By Jill B.
Quite frankly being a friend is sometimes too much effort. Friendships take time and energy and when you’ve lots of things on your plate, they often move further down the ‘To Do” list.
But I’ve been reminded recently about the value of those friendships and how nurturing them, even just a little bit, can reap the most beautiful rewards.
In October 2009 I was diagnosed with cervical cancer. Now, don’t get me wrong, it came as a huge shock, it was horrible at times, and very stressful. But two years on I am cured and, compared to what many people go through, it was a walk in the park.
Around that same time a friend was diagnosed with lung cancer. A healthy living, non-smoking vegetarian, a loving mother to a three-year old boy, a trusted friend, an honest and caring giver, a wonderful cook, one of the most fun people I know. Sadly, she passed away earlier this year at the age of only 42 leaving her beautiful boy to know her through our memories and stories.
I can’t begin to tell you how much I’ve wanted to call her in the last few months; just for a chat, to ask her opinion, to get that recipe for melt-in-the-mouth-5-hour-roast-lamb, to ask her about the places she travelled, to share a laugh but most of all to tell her just how much I love her and how much she made a difference in my life.
I was “brave.” I told her how much I loved her before it was too late, but how many of us don’t?
Since her diagnosis (and mine) and especially since losing her, I’ve made sure that I say those three magic words to the people who really matter. Sometimes it’s hard, because some people don’t know how to react, but mostly, I’ve received the heartiest hug and to hear those magical four words back – “I love you too.”
Having cancer certainly taught me who my real friends are, and I’m sad to say that I’ve said “farewell” to a few folk in the last couple of years. It’s always a difficult decision to choose to end a friendship whether actively or simply to let it drift away, but there simply isn’t time enough to maintain a friendship with every great person that you meet.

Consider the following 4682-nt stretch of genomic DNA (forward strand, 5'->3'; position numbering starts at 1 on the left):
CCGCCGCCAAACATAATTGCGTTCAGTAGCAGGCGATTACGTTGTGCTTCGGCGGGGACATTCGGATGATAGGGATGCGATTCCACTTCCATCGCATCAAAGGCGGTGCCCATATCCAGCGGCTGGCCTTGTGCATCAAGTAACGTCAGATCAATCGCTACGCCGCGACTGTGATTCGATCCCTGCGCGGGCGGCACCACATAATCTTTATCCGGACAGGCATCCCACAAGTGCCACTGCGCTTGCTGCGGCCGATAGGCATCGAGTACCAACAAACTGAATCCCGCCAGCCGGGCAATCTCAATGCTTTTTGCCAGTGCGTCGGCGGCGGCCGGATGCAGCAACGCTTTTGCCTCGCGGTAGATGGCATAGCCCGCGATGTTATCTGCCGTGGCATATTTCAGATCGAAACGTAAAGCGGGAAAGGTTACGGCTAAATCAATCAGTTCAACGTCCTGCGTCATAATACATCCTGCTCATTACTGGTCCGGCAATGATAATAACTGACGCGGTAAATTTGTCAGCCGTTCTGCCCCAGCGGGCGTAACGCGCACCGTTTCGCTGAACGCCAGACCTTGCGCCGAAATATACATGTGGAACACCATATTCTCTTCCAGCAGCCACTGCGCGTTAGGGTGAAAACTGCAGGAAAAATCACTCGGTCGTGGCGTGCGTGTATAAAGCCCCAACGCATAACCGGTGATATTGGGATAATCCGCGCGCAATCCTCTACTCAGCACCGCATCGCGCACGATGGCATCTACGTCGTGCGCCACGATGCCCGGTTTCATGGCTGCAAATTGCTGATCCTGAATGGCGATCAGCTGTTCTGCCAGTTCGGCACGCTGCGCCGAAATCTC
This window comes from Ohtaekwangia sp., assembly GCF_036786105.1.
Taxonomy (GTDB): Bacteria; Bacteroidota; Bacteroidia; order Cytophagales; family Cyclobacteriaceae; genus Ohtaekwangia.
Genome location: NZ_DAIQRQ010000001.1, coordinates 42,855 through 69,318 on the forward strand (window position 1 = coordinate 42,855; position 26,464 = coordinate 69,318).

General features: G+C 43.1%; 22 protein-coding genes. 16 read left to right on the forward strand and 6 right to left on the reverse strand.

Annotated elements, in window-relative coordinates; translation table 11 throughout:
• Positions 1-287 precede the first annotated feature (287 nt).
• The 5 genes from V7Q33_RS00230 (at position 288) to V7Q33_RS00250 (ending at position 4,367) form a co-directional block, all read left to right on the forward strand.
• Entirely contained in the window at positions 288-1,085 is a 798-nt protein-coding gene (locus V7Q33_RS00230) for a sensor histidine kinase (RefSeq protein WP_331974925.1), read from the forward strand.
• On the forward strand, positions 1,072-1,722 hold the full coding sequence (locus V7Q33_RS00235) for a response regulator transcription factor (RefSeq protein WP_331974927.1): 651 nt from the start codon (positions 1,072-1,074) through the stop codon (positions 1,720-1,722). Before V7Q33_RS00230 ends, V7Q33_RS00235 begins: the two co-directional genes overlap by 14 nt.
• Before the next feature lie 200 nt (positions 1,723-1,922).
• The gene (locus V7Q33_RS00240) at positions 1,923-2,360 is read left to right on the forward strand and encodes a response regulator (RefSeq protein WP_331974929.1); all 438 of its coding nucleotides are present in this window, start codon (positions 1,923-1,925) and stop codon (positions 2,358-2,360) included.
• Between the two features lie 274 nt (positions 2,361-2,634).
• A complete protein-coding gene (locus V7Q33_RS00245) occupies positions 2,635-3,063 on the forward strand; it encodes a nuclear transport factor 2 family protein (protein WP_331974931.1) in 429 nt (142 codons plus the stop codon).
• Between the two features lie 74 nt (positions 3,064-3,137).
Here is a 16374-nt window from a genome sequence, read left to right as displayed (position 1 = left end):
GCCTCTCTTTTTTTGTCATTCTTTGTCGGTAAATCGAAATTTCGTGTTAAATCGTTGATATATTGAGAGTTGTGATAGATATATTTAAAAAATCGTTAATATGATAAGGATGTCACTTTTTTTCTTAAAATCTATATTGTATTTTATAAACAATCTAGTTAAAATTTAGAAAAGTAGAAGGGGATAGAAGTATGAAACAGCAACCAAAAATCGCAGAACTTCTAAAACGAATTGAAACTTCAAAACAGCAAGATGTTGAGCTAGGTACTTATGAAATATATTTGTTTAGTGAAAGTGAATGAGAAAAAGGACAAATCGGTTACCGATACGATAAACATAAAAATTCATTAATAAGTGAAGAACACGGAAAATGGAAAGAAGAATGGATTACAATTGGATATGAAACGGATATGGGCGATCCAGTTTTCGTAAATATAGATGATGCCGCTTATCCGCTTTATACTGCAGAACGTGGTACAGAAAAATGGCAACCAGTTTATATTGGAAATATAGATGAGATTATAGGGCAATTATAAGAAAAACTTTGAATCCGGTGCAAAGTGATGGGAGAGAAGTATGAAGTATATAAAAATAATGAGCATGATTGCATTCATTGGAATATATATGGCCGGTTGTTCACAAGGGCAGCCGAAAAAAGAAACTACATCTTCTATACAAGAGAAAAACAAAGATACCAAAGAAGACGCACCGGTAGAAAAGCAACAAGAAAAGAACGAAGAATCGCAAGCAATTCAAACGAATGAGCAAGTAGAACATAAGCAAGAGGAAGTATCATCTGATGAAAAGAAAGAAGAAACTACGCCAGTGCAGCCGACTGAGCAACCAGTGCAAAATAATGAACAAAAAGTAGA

I’ve recently returned home to Scotland from my dream holiday visiting the fantastic national parks of southwest USA. Whilst I was there I managed to meet up with my oldest school friend in Las Vegas. She has lived in the US for almost 20 years and our contact in that time has been sporadic. We were in grave danger of drifting apart. But when she emailed to say that she and her husband would love to meet up with us in Vegas, wild horses wouldn’t have stopped me.
It was the best time of our holiday. Seeing the Grand Canyon was truly awesome, but wrapping my arms around my childhood friend and receiving a hearty hug back is beyond description. The two days we spent together felt wonderful and like I was 15 again (well 15 again but with serious jet lag). We couldn’t remember how or when we met but we can’t remember a time before we knew each other. A really magical time.
So, now I’m home, what am I going to do about my friendships – the ones that really matter? Refreshed and renewed, I’ve been calling, emailing and lunching in a frenzy with the folks close to home, and less than a week after returning home from the USA, I’ve booked a flight to California to see my friend again.
She is over the moon and we’re planning what we’re going to do together already. It seems silly that I’ve neglected this friendship for so long. When I see her in six weeks time, I’m going to give her a big hug and say those three magic words.
Jill B. lives childfree in Scotland. She loves to travel to see beautiful places and good friends.